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GMAT Word Translations

Instructions:
  • Answer 50 questions in 15 minutes.
  • If you are not ready to take this test, you can study here.
  • Match each statement with the correct term.
  • Don't refresh. All questions and answers are randomly picked and ordered every time you load a test.

This is a study tool. The 3 wrong answers for each question are randomly chosen from answers to other questions. So, you might find at times the answers obvious, but you will see it re-enforces your understanding as you take the test each time.
1. In some probability problems - both the 'desired' possibilities and the total possibilities require counting. Use combinatorial methods to calculate the numbers of possibilities. After finding the numbers - set up the probability as a fraction - 'win






2. Put people or items into groups to maximize or minimize a characteristic in the group.






3. Pay close attention to the wording of the problem to see if you need to use algebra to represent the unknowns.From the relationships in the table - set up an equation to solve for unknowns. With that information - fill in the rest of the double-set m






4. In certain types of OR problems - the probability of the desired event NOT happening may be easier to find. If on a problem - 'success' contains multiple possibilities -- especially if the wording contains phrases such as 'at least' and 'at most' --






5. For complicated ratio problems - the unknown multiplier technique is useful. Represent ratios with some unknown number/variable to reduce the number of variables and make the algebra easier. You can only use it once per problem. You should use it whe






6. If you have to construct and manipulate completely abstract sets - use alphabetical order to make the sets a little more concrete. If the problem is complex - create a column chart. Each column is a number in the set. Put the columns in order with t






7. Maximize or minimize a quantity by choosing optimal values.






8. 1. Draw empty slots corresponding to each of the choices you have to make. 2. Fill in each slot with the number of options for that slot. Choose the most restricted opt ins first. 3. Multiply the numbers in the slots to find the total number of combi






9. For counting the possible number of ways of putting n distinct objects in order - if there are no restrictions - is n! (n factorial).






10. Changes to Mean: Change in mean = New term - Old mean / New number of terms -- Using residuals: Residual = Data point - Mean - Keep track of signs of residuals. The residuals sum to zero in any set. All residuals cancel out.






11. Counting the number of possibilities/ways you can arrange things.Fundamental Counting Principle: if you must make a number of separate decisions - then MULTIPLY the numbers of ways to make each individual decision to find the number of ways to make a






12. Scheduling: focus on the extreme possibilities (earliest/latest time slots). Read the problem carefully!






13. 1. Basic motion problems 2. Average rate problems 3. Simultaneous motion problems 4. Work problems 5. Population problems






14. Venn diagrams should ONLY be used for problems that involve 3 sets with only 2 choices per set. Work from the inside out when filling in. When filling in each outer level - remember to subtract out the members in the inner levels. To determine the to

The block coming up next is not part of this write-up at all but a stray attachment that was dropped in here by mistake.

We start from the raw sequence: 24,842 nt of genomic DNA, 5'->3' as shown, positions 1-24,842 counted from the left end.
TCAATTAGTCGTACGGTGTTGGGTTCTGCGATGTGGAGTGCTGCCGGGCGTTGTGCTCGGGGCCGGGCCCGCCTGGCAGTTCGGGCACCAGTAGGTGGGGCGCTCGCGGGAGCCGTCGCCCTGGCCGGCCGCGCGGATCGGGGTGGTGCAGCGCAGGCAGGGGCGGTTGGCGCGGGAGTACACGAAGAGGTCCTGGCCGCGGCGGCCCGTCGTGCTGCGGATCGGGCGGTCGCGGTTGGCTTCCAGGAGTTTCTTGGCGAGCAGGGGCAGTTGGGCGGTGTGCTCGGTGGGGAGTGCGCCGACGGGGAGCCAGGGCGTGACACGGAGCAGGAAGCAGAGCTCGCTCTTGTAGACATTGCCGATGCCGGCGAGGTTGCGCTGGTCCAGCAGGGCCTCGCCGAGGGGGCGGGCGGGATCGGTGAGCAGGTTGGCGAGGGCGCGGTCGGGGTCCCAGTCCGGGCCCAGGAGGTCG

15. Will be closer to the number with the bigger weight. If the weights don't add to one - sum the weights and use that to divide in order to have a total weight of one. Weighted average = weight/sum of weights(data point) + weight/sum of weights(data po






16. Multiply the probabilities of events in a sequence - taking earlier events into account. When you have a symmetrical problem with multiple equivalent cases - calculate the probability of one case (often using the domino effect rule above). Then multi






17. To combine ratios with common elements - multiply all of the ratios by the same number (a common multiple). Make the term you are working with the least common multiple of the current values.






18. For problems involving percents or fractions - use smart numbers and a double-set matrix to solve. For problems with percents - pick a total of 100. For problems with fractions - pick a common denominator for the total. You can only assign a number t






19. For sets with an odd number of values - the median is the middle value when in order. For sets with an even number of values - the median is the average of the two middle values. You maybe able to determine a specific value for the median even if unk






20. Use anagram grids to solve combinations with repetition. Set up an anagram grid to put unique items or people on the top row. Only the bottom row should have repeats. To count possible groups - divide the total factorial by two factorials: one for th






21. The numbers in the same row of an RTD table will always multiply across. The specifics of the problem determine which columns will add up into a total row. R x T = D 1. The kiss (or crash) ADD SAME ADD 2. the quarrel (away from) ADD SAME ADD 3. The c






22. Difficult problems involve rates - times and distances for more than one trip or traveler - expand the RTD chart by adding rows for each trip.






23. Don't just add and divide! If something moves the same distance twice but at different rates - then the average rate will NEVER be the average of the two given rates. The average rate will be closer to the slower of the two rates. Find the total comb






24. A rearrangement of the letters in a word or phrase. Count the anagrams of a simple word with n letters by using n! When there are repeated items in a set - reduce the number of arrangements. The number of arrangements of a word is the factorial of th